A new trend has unearthed how old-fashioned some young women still are.
Generation Z is often seen as the fresh-thinking and more provocative generation, who challenge the mindset of Boomers and Millennials with their baggy jeans and quiet quitting schemes.
But they aren’t purely progressive.
A new trend sweeping TikTok features young women getting tattoos of their maiden names as a nod to their past as they accept a new surname in marriage.
The TikToks are getting millions of views and are being widely praised by women who are declaring on en-masse that they “love this idea”.
The online commentary suggests women giving up their last name isn’t a choice, but a given.
“Cries in realisation that the name I’ve had my whole life will change,” someone commented.
The tattoo trend supports the outdated, heteronormative expectation for straight women to give up their own names and take their partner’s.
It seems no amount of slogan crop T-shirts that say ‘Bite me’ and feminist takes on the Barbie film can save the day.
Millennial women, for all their faults and $60 Brazilian waxes, seemed pretty set on making feminism cool again.
But are the young women who came after them undoing all their hard work?
There’s the “stay at home girlfriend” trend that has swept TikTok, where childless women share their lives as partners who don’t work but instead focus on tending to the home.
Now we have the maiden name tattoo trend, which is incredibly redundant. If you are attached to your last name so much … why not just keep it?
Gen Z are meant to be here to shake up the culture, not regress it.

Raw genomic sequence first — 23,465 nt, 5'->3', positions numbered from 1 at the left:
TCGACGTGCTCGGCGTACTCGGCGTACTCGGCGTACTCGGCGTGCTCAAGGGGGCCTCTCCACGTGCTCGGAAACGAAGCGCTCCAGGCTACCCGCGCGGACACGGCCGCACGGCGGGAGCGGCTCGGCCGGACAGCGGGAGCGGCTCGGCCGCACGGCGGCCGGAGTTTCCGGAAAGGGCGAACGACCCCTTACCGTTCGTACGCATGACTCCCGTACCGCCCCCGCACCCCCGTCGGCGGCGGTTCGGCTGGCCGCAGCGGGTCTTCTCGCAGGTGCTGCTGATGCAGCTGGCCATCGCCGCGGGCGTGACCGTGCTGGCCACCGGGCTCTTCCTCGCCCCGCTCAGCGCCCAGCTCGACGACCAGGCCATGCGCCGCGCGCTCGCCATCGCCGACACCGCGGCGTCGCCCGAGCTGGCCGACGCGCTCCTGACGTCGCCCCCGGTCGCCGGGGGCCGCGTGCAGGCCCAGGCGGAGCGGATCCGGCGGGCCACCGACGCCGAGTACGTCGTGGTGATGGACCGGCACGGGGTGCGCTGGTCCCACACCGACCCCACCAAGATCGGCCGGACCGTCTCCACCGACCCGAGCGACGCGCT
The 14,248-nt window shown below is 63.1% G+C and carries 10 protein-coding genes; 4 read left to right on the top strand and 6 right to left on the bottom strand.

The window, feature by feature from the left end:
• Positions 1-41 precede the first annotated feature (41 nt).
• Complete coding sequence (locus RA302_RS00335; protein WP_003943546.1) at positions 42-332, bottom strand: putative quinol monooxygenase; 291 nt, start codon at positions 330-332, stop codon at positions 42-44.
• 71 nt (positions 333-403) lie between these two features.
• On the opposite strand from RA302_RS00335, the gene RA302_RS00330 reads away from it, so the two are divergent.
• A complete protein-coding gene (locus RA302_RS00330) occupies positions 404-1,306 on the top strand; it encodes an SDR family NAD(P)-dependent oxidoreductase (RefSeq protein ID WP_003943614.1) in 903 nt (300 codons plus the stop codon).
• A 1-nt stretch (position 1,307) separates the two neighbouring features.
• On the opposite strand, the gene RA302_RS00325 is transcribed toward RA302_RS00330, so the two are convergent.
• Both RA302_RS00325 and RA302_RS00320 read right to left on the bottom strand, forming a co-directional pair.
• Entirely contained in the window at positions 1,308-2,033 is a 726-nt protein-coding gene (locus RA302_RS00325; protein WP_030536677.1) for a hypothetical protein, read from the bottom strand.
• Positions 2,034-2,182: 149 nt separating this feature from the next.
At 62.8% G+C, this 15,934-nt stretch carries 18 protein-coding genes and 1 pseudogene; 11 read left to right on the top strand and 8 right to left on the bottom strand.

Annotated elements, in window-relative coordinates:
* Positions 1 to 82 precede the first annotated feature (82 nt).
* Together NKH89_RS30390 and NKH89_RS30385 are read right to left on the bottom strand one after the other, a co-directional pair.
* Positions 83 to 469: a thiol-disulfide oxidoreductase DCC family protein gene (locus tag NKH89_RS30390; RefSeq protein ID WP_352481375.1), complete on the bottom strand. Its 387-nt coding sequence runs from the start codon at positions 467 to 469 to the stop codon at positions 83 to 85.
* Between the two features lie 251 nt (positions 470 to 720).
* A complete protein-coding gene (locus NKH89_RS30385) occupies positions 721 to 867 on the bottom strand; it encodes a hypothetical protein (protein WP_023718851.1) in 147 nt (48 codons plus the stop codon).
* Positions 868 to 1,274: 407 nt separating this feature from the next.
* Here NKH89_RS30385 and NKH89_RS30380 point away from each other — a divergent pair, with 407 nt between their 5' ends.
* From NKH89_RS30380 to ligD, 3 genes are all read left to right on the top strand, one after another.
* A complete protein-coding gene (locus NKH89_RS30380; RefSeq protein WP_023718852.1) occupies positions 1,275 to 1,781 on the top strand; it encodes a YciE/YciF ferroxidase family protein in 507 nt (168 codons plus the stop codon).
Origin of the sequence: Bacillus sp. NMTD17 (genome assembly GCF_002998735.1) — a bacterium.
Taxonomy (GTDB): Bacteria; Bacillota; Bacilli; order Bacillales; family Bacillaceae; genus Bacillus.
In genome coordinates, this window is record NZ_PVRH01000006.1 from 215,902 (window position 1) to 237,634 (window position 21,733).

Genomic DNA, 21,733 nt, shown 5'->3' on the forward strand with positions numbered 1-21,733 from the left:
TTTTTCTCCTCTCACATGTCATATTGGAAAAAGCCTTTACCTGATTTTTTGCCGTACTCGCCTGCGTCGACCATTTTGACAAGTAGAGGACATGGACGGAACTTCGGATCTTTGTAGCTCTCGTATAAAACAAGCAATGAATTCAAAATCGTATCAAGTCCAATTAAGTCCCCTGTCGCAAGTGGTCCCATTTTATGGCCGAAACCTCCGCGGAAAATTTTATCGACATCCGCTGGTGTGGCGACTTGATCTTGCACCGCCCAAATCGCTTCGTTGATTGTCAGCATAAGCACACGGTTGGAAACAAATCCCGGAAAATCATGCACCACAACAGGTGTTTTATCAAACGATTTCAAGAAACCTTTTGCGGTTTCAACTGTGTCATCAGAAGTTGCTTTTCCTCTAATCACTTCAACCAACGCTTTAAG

How is giving up your own last name progressive or provocative? It is just frighteningly traditional.
Surely young women are meant to be leading the charge instead of just bending to the same outdated rules.
The last name conversation is still a topic that has the potential to ruin any dinner party or casual pub session.
A woman and man getting married and each keeping their names is the perfect example of equality, yet, when a woman chooses to keep her own name, it can still be seen as a move of defiance.
I recently mentioned to some friends that if I had a child with my boyfriend, I’d expect them to take my last name, and I was met with stunned silence.
Despite my seemingly-progressive friends in my urban Sydney lifestyle filled with cowboy boots and craft beer, the judgement that came with the decision to keep my own identity, or, worse yet, pass my name down to my child, was striking.
Even in today’s modern society, women who choose to keep their names are seen as difficult, unreasonable, and disrespectful to their partners.
YouTube power couple Faith Kelly, 23, and Ethan Payne, 28, recently went viral for revealing why they weren’t engaged.
The pair have a child together, but Ethan has refused to propose to Faith because she’s made it clear she won’t be taking his last name.
“Faith doesn’t want to take my name, and that irks me,” he explained in a viral TikTok.
Kelly clarified she was happy to take his name, but wanted to keep her own and hyphenate. The compromise wasn’t good enough for Ethan.
“It’s a personal thing. I’ve grown up with it my whole life. I like it, and I want to keep it,” she argued.
Ethan insisted that if she didn’t take his last name, she should only be “half his wife”. He then declared her taking his last name was just “how things should be done”.
It is a depressing reality that in 2023, women are branding themselves with their maiden names to maintain some sense of their own identity, rather than just keeping their own bloody names.